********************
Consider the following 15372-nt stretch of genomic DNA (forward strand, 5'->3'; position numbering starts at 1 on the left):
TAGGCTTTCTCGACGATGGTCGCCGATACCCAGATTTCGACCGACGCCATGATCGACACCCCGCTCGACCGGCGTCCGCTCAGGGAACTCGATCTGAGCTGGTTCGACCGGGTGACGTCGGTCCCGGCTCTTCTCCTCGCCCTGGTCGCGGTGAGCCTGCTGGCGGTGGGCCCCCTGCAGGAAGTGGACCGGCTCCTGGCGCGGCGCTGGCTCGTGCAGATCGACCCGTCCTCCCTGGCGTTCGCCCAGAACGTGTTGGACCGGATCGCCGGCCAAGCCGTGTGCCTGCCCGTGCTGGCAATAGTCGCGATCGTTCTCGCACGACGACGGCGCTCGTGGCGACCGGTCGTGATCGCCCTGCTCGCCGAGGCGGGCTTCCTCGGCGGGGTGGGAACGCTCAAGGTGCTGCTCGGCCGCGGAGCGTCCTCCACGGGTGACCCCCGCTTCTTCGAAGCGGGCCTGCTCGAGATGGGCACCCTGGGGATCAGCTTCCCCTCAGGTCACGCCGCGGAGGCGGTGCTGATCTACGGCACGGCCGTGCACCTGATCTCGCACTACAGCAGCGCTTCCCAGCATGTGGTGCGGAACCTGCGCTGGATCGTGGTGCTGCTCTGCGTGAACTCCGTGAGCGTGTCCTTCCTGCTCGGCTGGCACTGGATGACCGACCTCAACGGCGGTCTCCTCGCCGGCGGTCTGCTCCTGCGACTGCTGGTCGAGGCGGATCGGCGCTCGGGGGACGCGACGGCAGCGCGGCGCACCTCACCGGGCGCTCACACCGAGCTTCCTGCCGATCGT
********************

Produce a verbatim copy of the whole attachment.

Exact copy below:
Consider the following 15372-nt stretch of genomic DNA (forward strand, 5'->3'; position numbering starts at 1 on the left):
TAGGCTTTCTCGACGATGGTCGCCGATACCCAGATTTCGACCGACGCCATGATCGACACCCCGCTCGACCGGCGTCCGCTCAGGGAACTCGATCTGAGCTGGTTCGACCGGGTGACGTCGGTCCCGGCTCTTCTCCTCGCCCTGGTCGCGGTGAGCCTGCTGGCGGTGGGCCCCCTGCAGGAAGTGGACCGGCTCCTGGCGCGGCGCTGGCTCGTGCAGATCGACCCGTCCTCCCTGGCGTTCGCCCAGAACGTGTTGGACCGGATCGCCGGCCAAGCCGTGTGCCTGCCCGTGCTGGCAATAGTCGCGATCGTTCTCGCACGACGACGGCGCTCGTGGCGACCGGTCGTGATCGCCCTGCTCGCCGAGGCGGGCTTCCTCGGCGGGGTGGGAACGCTCAAGGTGCTGCTCGGCCGCGGAGCGTCCTCCACGGGTGACCCCCGCTTCTTCGAAGCGGGCCTGCTCGAGATGGGCACCCTGGGGATCAGCTTCCCCTCAGGTCACGCCGCGGAGGCGGTGCTGATCTACGGCACGGCCGTGCACCTGATCTCGCACTACAGCAGCGCTTCCCAGCATGTGGTGCGGAACCTGCGCTGGATCGTGGTGCTGCTCTGCGTGAACTCCGTGAGCGTGTCCTTCCTGCTCGGCTGGCACTGGATGACCGACCTCAACGGCGGTCTCCTCGCCGGCGGTCTGCTCCTGCGACTGCTGGTCGAGGCGGATCGGCGCTCGGGGGACGCGACGGCAGCGCGGCGCACCTCACCGGGCGCTCACACCGAGCTTCCTGCCGATCGT